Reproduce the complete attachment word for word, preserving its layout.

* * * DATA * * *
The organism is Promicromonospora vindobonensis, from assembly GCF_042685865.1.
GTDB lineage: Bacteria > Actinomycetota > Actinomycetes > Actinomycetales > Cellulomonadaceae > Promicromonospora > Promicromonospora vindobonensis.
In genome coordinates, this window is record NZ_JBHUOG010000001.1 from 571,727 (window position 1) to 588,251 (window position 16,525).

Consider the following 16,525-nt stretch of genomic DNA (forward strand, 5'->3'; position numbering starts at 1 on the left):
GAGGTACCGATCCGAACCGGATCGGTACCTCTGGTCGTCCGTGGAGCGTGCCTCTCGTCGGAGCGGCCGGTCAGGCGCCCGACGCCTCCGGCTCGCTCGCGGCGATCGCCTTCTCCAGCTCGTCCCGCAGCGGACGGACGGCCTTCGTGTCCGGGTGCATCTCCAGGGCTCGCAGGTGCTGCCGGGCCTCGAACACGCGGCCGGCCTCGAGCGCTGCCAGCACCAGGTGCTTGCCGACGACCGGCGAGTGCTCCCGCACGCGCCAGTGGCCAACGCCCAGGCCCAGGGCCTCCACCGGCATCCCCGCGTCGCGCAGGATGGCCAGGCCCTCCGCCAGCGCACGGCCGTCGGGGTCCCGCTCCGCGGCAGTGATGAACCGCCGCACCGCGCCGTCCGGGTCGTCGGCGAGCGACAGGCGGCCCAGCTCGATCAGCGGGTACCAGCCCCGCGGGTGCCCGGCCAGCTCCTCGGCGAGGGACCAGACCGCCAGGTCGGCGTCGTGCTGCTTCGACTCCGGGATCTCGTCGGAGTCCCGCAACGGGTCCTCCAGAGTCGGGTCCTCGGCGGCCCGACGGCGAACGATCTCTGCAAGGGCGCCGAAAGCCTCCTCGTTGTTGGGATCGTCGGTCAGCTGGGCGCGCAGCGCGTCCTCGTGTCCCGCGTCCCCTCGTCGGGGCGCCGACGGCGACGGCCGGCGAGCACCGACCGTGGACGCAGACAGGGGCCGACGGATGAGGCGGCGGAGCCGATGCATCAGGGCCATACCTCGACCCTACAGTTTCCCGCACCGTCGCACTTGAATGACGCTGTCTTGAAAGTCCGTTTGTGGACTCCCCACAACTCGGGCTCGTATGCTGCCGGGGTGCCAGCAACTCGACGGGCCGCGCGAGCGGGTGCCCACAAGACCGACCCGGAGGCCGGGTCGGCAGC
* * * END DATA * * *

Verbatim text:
The organism is Promicromonospora vindobonensis, from assembly GCF_042685865.1.
GTDB lineage: Bacteria > Actinomycetota > Actinomycetes > Actinomycetales > Cellulomonadaceae > Promicromonospora > Promicromonospora vindobonensis.
In genome coordinates, this window is record NZ_JBHUOG010000001.1 from 571,727 (window position 1) to 588,251 (window position 16,525).

Consider the following 16,525-nt stretch of genomic DNA (forward strand, 5'->3'; position numbering starts at 1 on the left):
GAGGTACCGATCCGAACCGGATCGGTACCTCTGGTCGTCCGTGGAGCGTGCCTCTCGTCGGAGCGGCCGGTCAGGCGCCCGACGCCTCCGGCTCGCTCGCGGCGATCGCCTTCTCCAGCTCGTCCCGCAGCGGACGGACGGCCTTCGTGTCCGGGTGCATCTCCAGGGCTCGCAGGTGCTGCCGGGCCTCGAACACGCGGCCGGCCTCGAGCGCTGCCAGCACCAGGTGCTTGCCGACGACCGGCGAGTGCTCCCGCACGCGCCAGTGGCCAACGCCCAGGCCCAGGGCCTCCACCGGCATCCCCGCGTCGCGCAGGATGGCCAGGCCCTCCGCCAGCGCACGGCCGTCGGGGTCCCGCTCCGCGGCAGTGATGAACCGCCGCACCGCGCCGTCCGGGTCGTCGGCGAGCGACAGGCGGCCCAGCTCGATCAGCGGGTACCAGCCCCGCGGGTGCCCGGCCAGCTCCTCGGCGAGGGACCAGACCGCCAGGTCGGCGTCGTGCTGCTTCGACTCCGGGATCTCGTCGGAGTCCCGCAACGGGTCCTCCAGAGTCGGGTCCTCGGCGGCCCGACGGCGAACGATCTCTGCAAGGGCGCCGAAAGCCTCCTCGTTGTTGGGATCGTCGGTCAGCTGGGCGCGCAGCGCGTCCTCGTGTCCCGCGTCCCCTCGTCGGGGCGCCGACGGCGACGGCCGGCGAGCACCGACCGTGGACGCAGACAGGGGCCGACGGATGAGGCGGCGGAGCCGATGCATCAGGGCCATACCTCGACCCTACAGTTTCCCGCACCGTCGCACTTGAATGACGCTGTCTTGAAAGTCCGTTTGTGGACTCCCCACAACTCGGGCTCGTATGCTGCCGGGGTGCCAGCAACTCGACGGGCCGCGCGAGCGGGTGCCCACAAGACCGACCCGGAGGCCGGGTCGGCAGC